Wave of the Future: 2D Hydraulic Models
Prediction and analysis of surface water flows and flooding is becoming more important than ever. Landowners, government agencies, engineers, and anyone involved in water resources projects have an elevated responsibility to provide the best available data and solutions. Two-dimensional (2D) surface water models are often the best tool to accomplish project goals – luckily that shouldn’t come with significant, if any, increased cost.
With the release of HEC-RAS 5.0, 2D surface water models are now a common tool in our hydraulic modeling toolbox. They can produce more accurate and detailed results in many hydraulic modeling applications. For owners and their projects to benefit most from this accuracy, it helps to understand more about 2D modeling software’s data input needs and its fundamentals.
Many project owners and professionals in our industry have shied away from 2D models thinking they are too expensive and time consuming, maybe even overkill. I am pleased to report this is not the case. They are often a more efficient and better tool for hydraulic analysis and can provide critical information uniquely from a 2D viewpoint. This savings to owners and clients, coupled with HEC-RAS’s ability to provide more detailed results, can tip the scales toward using a 2D model for many projects and studies.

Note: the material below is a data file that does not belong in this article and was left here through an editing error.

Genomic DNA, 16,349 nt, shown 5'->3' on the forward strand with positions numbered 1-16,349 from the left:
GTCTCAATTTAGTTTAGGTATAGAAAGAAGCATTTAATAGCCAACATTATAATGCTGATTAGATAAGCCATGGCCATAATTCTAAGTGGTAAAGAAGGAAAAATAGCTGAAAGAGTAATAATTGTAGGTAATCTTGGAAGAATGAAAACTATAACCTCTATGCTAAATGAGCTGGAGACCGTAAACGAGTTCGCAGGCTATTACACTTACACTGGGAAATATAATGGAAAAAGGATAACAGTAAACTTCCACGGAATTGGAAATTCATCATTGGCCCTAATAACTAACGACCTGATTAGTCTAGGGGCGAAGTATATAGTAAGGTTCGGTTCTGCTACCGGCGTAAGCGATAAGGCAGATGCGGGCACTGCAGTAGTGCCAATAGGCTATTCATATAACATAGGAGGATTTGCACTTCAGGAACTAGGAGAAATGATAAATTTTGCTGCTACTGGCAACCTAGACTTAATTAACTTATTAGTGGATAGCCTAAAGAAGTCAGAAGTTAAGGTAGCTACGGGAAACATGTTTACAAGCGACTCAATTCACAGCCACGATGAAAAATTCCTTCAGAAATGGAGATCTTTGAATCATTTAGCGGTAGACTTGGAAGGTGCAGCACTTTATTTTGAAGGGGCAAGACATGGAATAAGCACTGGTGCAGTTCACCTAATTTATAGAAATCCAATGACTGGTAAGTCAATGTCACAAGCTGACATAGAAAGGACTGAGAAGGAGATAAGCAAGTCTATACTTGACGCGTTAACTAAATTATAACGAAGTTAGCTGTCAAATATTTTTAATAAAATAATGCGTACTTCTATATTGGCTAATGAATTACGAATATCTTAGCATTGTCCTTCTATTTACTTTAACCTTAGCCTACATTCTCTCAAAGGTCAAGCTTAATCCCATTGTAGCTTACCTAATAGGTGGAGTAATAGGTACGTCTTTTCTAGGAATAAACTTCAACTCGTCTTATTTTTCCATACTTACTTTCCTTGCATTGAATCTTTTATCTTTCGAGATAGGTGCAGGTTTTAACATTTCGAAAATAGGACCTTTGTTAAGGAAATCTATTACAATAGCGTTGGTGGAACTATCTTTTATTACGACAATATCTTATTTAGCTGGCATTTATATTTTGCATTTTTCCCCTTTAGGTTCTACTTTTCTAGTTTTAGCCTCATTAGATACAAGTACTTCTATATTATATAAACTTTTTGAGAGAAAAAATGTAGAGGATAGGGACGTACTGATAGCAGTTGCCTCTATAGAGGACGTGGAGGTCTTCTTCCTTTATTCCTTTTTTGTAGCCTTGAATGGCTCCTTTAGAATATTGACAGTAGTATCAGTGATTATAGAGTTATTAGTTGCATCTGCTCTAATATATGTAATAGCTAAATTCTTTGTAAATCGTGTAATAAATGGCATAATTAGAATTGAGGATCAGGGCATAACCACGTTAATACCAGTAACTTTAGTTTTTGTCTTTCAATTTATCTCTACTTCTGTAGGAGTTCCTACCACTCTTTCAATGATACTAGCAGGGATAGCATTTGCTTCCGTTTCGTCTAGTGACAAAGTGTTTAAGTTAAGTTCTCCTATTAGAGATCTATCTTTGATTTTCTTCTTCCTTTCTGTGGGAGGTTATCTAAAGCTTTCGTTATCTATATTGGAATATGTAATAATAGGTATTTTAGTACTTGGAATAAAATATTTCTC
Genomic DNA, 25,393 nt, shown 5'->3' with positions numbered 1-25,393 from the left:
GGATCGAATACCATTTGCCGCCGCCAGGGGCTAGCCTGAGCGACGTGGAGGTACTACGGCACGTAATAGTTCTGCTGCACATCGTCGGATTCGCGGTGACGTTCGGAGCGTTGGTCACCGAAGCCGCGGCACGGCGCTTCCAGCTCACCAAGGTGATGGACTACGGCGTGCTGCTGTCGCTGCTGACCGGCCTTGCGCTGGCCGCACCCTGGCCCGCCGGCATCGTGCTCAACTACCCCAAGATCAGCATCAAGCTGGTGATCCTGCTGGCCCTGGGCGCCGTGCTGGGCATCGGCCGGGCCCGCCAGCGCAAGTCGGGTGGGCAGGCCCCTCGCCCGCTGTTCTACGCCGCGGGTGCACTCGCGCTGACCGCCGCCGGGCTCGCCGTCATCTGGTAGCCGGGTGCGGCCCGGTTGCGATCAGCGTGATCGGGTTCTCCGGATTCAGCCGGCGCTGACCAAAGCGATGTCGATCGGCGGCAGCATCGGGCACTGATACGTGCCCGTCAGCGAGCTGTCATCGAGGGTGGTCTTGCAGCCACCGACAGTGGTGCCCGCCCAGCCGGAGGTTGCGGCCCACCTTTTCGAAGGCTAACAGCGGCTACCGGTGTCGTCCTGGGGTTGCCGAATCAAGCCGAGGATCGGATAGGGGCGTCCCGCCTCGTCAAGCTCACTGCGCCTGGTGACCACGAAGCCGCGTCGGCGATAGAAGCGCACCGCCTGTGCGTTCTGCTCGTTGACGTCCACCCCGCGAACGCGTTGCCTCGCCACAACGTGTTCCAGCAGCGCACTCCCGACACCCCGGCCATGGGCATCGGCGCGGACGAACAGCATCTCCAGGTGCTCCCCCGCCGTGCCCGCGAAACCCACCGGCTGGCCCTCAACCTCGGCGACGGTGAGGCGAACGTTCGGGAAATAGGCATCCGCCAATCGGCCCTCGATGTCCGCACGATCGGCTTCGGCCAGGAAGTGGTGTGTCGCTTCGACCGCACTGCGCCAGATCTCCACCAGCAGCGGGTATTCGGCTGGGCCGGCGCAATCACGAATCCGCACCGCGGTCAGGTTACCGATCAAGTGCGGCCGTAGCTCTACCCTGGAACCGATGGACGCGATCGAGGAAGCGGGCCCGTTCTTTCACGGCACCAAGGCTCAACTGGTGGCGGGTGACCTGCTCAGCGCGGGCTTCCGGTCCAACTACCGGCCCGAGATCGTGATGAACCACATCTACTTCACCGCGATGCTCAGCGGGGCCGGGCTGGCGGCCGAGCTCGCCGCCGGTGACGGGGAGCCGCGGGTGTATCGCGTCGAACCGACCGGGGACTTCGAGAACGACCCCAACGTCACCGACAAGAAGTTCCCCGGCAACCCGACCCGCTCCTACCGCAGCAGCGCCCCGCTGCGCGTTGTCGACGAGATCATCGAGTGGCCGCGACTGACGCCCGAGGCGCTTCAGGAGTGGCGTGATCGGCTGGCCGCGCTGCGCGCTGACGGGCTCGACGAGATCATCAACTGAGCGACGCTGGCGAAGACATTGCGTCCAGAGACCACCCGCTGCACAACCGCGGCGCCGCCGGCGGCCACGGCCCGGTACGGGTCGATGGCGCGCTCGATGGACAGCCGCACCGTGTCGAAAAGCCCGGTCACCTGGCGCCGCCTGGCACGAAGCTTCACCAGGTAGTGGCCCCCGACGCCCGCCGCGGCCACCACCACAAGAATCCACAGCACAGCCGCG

Understanding the Difference Between 1D and 2D
One-dimensional (1D) surface water hydraulic models have a long track record. Historically, they have been used to calculate water discharge, elevation, velocity, and many other parameters for engineers to use in many applications. With 1D, single water surface elevations are computed at each cross-section where the flow is only shown perpendicular to the cross-section and needs to be drawn by the model builder. In order to gain a visual understanding, using 1D models is like driving down a one-way street with a speed-limit sign; you can only drive in one direction and at the signed speed limit.
But using 2D modeling is a game-changer. The assumptions of a single water surface elevation and flow direction perpendicular to the cross-section may be the starkest contrasts between 1D vs 2D models. If we return to our driving example, using a 2D model is like driving the same car around an empty airfield; now you can drive in any direction and at any speed you like!
It’s important to note that some complex 1D models can be constructed to replicate 2D solutions but not without hours of effort, calibration, and engineering expertise.
How 2D Can Save Time and Project Costs
In a 2D model, we use a digital elevation model (DEM) as the basis for computations to determine surface water depths, velocities, and directions. While 1D models are usually based purely on data at cross-sections, a 2D model requires a complete DEM over the entire targeted area (the addition of a DEM is the primary reason there’s an increase in data requirements over a 1D model). While this can be achieved with 2D modeling, most projects already have accompanying topographic surveys and/or design surfaces.